All of Lina E. Krakue's design influences began with her father. When she thinks of jewelry, she thinks of curated pieces that identify one's ancestry. Lina imagines distinct designs that embody who one is in that moment of time. She pictures personal ornaments that boldly declare what an individual has been through, and where they want to go on their personal journey. Lina believes jewelry should invite comment and have people wonder who you are. Jewelry should feel effortless, but also provoke thought and maybe even feel ideologically a little uncomfortable.
Lina's creative aesthetic alternates from designs inspired by the weaving traditions of Ghana's Kente cloth, the oral ideology that produced Adinkra symbols and the gold and bead currency that drove Ghana's economy, to unisex sterling silver designs not exclusive in identity, but wearer inclusive in instinctive artistry, asymmetrical balance, and organic flow. Wherever you are on your journey and no matter what piece you choose to wear, you will always have on a little bit of Ghana. Remember, style tells a story and that story can be history.
Each piece of jewelry comes with a story card that breaks down the Adinkra word Sankofa, what it means and the role it plays in Ghanaian culture. The Sankofa symbol is a ubiquitous symbol found throughout Ghana. It can be depicted as a bird plucking an egg from its back to bring it forward or the more universal heart symbol with its tri-stemmed stalk. The Sankofa, when broken down in meaning translates into "to return to fetch or seek it". Metaphorically speaking, bringing your knowledge from your past forward into the present in order to make positive impacts moving forward.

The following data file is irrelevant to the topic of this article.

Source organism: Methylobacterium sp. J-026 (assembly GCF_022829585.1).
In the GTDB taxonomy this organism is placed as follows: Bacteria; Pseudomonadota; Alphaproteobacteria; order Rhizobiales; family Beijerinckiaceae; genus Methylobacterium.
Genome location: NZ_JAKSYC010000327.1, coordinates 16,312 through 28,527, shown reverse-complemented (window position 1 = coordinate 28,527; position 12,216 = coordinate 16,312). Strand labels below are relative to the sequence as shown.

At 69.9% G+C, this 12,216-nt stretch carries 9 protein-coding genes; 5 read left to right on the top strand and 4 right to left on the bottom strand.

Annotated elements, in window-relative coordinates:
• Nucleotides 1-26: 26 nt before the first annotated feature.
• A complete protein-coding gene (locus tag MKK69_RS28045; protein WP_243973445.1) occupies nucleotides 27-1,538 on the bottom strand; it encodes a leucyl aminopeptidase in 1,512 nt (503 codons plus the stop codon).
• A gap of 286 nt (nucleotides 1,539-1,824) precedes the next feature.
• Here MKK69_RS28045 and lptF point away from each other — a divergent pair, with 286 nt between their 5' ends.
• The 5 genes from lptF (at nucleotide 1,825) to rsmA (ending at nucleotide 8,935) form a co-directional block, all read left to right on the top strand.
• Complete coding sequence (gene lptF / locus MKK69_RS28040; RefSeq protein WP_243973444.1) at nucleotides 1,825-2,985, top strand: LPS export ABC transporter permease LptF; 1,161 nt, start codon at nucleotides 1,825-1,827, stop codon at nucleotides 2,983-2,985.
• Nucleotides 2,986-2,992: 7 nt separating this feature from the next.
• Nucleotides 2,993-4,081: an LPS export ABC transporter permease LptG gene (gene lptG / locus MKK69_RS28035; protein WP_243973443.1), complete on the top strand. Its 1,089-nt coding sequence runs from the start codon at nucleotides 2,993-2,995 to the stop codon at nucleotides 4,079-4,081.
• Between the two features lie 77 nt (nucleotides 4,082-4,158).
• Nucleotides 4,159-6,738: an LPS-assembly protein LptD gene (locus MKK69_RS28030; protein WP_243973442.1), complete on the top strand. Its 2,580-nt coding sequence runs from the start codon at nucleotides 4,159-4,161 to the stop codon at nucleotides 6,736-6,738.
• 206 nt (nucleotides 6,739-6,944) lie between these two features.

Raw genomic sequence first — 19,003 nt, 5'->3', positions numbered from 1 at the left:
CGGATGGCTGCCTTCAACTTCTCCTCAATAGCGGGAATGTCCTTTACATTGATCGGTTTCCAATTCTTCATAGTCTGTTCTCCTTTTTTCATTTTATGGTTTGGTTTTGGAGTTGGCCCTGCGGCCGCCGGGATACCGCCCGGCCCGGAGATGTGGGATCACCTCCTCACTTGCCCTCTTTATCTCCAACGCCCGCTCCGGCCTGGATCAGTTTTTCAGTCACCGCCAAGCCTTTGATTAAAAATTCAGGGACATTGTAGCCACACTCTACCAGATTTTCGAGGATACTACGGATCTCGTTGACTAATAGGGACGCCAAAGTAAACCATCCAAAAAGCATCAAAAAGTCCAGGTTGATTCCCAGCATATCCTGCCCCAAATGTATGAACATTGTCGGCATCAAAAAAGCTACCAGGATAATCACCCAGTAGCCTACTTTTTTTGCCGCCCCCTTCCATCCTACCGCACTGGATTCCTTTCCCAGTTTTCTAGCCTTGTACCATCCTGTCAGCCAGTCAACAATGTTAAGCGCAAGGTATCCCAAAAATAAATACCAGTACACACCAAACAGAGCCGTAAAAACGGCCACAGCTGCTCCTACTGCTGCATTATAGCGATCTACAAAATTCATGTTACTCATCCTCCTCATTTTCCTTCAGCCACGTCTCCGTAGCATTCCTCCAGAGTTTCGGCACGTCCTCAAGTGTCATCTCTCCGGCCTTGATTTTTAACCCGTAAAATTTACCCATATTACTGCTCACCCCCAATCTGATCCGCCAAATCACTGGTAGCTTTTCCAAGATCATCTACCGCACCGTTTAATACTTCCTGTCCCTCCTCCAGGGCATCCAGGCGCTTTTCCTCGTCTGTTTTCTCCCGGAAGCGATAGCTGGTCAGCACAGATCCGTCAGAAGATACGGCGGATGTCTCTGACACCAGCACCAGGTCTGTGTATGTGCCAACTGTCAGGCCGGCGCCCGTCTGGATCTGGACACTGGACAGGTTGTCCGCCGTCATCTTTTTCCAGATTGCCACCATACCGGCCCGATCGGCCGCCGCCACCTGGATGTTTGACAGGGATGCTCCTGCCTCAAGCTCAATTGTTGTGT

Lina's key is an invitation for anyone interested in African American history, to unlock and explore our complex past to study how it has shaped our current stories. In order for anyone to be able to collaborate and contribute to our rich history and culture, we have to know where we come from in order to know where we are going. In 2015, Lina found inspiration in the colors, the gold and the bead currency, the oral stories, and the weaving traditions of Ghana, her father's country. She decided to become formally trained in metalsmithing and design at the Fashion Institute of Technology. She graduated in 2017 with a degree in Jewelry Design. Lina was also the winner of the Next Generation Award for Jewelry Design, creating a massive Afrocentric gold collar using precious and semi -precious stones donated by David Yurman. Lina finds daily inspiration in the symbolism and storytelling that has defined this culture and the resiliency that continues to push Ghana and those from the diaspora forward on the world stage. She believes that style tells a story, and that story can be history.